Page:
Happy Sleepy Saturday, Tumblrians! 

For those of you who don’t know, 8th March is Narcolepsy Awareness Day! What is narcolepsy, you say? 

Although the most iconic aspect of narcolepsy is the cataplexy, this loss of muscle tone is notthe main symptom of narcolepsy. Narcolepsy is categorized by Excessive Daytime Sleepiness (EDS). Essentially, this EDS is comparable to a person staying up 48-72 hours. 

Here are 10 quick things most people don’t know about Narcolepsy (x):

  1. It’s not like the movies. Falling asleep mid-sentence may happen in real-life, but it’s not the typical everyday experience. Narcolepsy is more than sleepiness, involving other serious symptoms and it’s not a joke.
  2. People with narcolepsy do NOT sleep all the time. Individuals with narcolepsy may fight sleepiness during the day, but be unable to sleep at night. “Disrupted nighttime sleep” is a major symptom of narcolepsy.
  3. Emotions may cause paralysis. Everyday emotions like laughter, surprise, or annoyance may cause temporary muscle (knee-buckling, head dropping, or collapsing to the ground unable to move). This would the iconic cataplexy and again, not very person with narcolepsy has it.  *IMPORTANT* When someone is cataplectic, they are not asleep and they can hear you. Therefore, please be kind.
  4. Napping is not a luxury. People with narcolepsy are not “lucky” to take naps, they are experiencing extreme physical sensations. napping is often inevitable, unwelcomed, and difficult to plan for in most school or work settings. 
  5. Terrifying Hallucinations. Ever woken up, but been unable to move your body? This is sleep paralysis, which happens to 1/3rd of all people, but happens more frequently in narcoleptics. Sometimes accompanied by visual, auditory, or tactile hallucinations as REAL as reality. These are called hypnagogic hallucinations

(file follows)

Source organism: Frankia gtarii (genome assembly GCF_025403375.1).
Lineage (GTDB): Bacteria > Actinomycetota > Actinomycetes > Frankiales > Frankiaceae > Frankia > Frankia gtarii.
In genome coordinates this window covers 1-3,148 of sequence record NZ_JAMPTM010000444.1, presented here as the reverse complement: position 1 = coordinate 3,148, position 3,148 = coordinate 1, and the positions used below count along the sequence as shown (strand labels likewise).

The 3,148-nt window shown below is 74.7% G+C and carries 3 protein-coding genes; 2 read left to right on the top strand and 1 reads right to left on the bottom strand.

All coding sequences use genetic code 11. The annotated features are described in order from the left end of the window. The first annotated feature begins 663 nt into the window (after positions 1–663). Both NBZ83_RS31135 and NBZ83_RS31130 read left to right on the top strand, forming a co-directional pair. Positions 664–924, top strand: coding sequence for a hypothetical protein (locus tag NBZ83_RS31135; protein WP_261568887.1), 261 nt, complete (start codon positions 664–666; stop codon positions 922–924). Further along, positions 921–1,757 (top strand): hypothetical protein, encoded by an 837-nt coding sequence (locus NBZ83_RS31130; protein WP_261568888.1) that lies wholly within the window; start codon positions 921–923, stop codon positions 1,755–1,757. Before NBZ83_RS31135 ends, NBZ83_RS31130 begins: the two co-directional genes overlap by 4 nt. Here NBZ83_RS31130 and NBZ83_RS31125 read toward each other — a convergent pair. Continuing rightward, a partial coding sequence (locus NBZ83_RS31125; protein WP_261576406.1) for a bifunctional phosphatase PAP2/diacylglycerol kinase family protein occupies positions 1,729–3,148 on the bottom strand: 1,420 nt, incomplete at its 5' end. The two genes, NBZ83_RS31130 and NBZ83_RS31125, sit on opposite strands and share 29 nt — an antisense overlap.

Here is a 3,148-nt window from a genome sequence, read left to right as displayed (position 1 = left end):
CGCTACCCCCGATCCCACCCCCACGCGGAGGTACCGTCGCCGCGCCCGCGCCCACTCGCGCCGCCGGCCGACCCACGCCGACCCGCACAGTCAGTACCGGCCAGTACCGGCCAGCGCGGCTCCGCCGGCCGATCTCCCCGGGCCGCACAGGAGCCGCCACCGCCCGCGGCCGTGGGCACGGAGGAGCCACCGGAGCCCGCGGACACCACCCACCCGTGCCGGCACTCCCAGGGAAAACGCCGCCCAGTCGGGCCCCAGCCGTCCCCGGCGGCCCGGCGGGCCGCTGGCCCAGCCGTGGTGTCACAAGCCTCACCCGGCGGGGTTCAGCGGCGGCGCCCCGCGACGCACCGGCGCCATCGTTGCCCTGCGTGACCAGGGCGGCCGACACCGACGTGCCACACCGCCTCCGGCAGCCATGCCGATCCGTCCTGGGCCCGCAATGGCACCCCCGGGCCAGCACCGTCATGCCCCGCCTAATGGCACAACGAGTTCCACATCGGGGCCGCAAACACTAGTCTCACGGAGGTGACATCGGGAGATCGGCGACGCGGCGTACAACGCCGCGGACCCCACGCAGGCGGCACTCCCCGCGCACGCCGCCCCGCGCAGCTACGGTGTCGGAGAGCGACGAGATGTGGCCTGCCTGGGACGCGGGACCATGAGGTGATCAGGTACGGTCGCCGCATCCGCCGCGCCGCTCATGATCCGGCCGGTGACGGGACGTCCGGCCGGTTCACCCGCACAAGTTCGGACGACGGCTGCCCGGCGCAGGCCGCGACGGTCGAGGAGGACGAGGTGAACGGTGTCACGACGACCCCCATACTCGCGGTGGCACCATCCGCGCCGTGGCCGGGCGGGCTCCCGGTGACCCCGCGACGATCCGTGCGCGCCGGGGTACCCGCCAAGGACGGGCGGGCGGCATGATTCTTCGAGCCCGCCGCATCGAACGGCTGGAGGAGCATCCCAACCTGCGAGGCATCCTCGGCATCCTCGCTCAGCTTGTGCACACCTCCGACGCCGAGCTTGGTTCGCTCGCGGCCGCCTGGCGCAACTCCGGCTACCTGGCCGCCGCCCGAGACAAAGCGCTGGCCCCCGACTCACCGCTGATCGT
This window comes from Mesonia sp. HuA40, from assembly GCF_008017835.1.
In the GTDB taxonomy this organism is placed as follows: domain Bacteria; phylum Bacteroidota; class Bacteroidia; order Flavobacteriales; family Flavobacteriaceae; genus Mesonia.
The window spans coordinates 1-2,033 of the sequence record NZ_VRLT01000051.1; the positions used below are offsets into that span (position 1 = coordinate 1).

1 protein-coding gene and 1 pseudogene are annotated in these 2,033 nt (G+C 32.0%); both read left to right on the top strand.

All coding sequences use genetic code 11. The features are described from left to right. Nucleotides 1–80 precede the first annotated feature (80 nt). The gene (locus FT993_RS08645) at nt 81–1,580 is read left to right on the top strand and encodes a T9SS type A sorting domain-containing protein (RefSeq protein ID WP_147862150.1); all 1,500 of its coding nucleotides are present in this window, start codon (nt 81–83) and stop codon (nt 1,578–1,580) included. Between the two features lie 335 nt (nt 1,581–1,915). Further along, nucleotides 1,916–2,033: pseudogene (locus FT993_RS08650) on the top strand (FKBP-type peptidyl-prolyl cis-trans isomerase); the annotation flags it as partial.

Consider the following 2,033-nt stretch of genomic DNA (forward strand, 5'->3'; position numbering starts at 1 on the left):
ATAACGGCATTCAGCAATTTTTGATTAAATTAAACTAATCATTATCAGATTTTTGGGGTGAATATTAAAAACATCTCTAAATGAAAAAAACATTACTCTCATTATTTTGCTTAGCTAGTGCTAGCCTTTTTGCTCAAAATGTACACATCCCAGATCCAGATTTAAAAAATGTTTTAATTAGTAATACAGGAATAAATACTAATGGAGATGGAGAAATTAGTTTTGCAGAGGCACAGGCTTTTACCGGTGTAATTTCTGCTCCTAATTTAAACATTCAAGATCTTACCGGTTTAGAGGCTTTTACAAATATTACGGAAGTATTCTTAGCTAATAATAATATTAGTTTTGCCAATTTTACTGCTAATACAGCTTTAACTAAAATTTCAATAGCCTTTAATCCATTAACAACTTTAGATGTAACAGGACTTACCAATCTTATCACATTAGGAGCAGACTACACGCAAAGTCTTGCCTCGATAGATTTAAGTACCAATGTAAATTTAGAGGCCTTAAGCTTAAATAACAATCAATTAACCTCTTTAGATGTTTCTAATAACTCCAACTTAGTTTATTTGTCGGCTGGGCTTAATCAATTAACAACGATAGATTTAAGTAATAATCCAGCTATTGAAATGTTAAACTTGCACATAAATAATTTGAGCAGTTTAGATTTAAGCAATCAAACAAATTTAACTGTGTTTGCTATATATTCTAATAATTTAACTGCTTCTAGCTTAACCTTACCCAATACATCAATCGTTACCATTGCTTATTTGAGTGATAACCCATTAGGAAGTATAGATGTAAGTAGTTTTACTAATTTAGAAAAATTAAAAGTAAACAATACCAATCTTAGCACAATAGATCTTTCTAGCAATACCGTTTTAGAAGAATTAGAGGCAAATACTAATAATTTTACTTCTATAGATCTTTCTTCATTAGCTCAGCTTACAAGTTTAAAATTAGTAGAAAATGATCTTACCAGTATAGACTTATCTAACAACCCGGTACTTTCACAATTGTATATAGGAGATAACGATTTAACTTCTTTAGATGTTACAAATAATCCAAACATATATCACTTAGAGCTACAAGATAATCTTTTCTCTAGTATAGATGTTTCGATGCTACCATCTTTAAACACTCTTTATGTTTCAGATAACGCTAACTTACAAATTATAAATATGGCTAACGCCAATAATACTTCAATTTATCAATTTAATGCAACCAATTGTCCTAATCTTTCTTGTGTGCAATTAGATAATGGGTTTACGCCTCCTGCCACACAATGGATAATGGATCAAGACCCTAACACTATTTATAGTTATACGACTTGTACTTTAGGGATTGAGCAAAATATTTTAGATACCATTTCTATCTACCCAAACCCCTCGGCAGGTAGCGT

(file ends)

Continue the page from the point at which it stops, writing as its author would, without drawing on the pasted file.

6. Doctors don’t know about narcolepsy. According to a recent study, 91% of primary care doctors and 58% of sleep specialists are NOT comfortable diagnosing narcolepsy. Only 22% of sleep specialists could name all five major symptoms. As a result, people go undiagnosed for 3 to 25 years. Misdiagnosis include epilepsy, depression, and schizophrenia, 
  7. Sleepiness doesn’t always LOOK sleepy. Narcolepsy’s sleepiness may manifest as hyperactivity, irritability, moodiness, attention deficits, fogginess, or memory problems.  These behavioral and cognitive changes are very real, but not what we think of “sleepiness”- i.e. droopy eyelids, yawning, or nodding off.
  8. Neurological disorder without a cure. Narcolepsy is believed to be an autoimmune neurological disorder, caused by the gradual loss of neurons (called hypocretin or orexin) which helps regulate waking, sleeping, and dreaming. There is currently NO cure or replacement for the lost neurons. Patients manage with multiple medications and diligent attention to their health and schedule. No two cases of narcolepsy are exactly alike- what works for one patient may not work for another. 
  9. Sleepiness is NOT laziness. Imagine not sleeping for 2-3 days straight. That’s how it feels daily and this sleepiness is neurological and uncontrollable. 
  10. You know someone with narcolepsy. Narcolepsy affects 1:2,000 people. Narcolepsy is invisible, we may look “healthy” on the outside while fighting internally or behind closed doors. 

Today, 08 March 2014, check out Julie Flygare’s International Narcolepsy Webcast at 4pm (EST).

Some resources for PWN or supporters: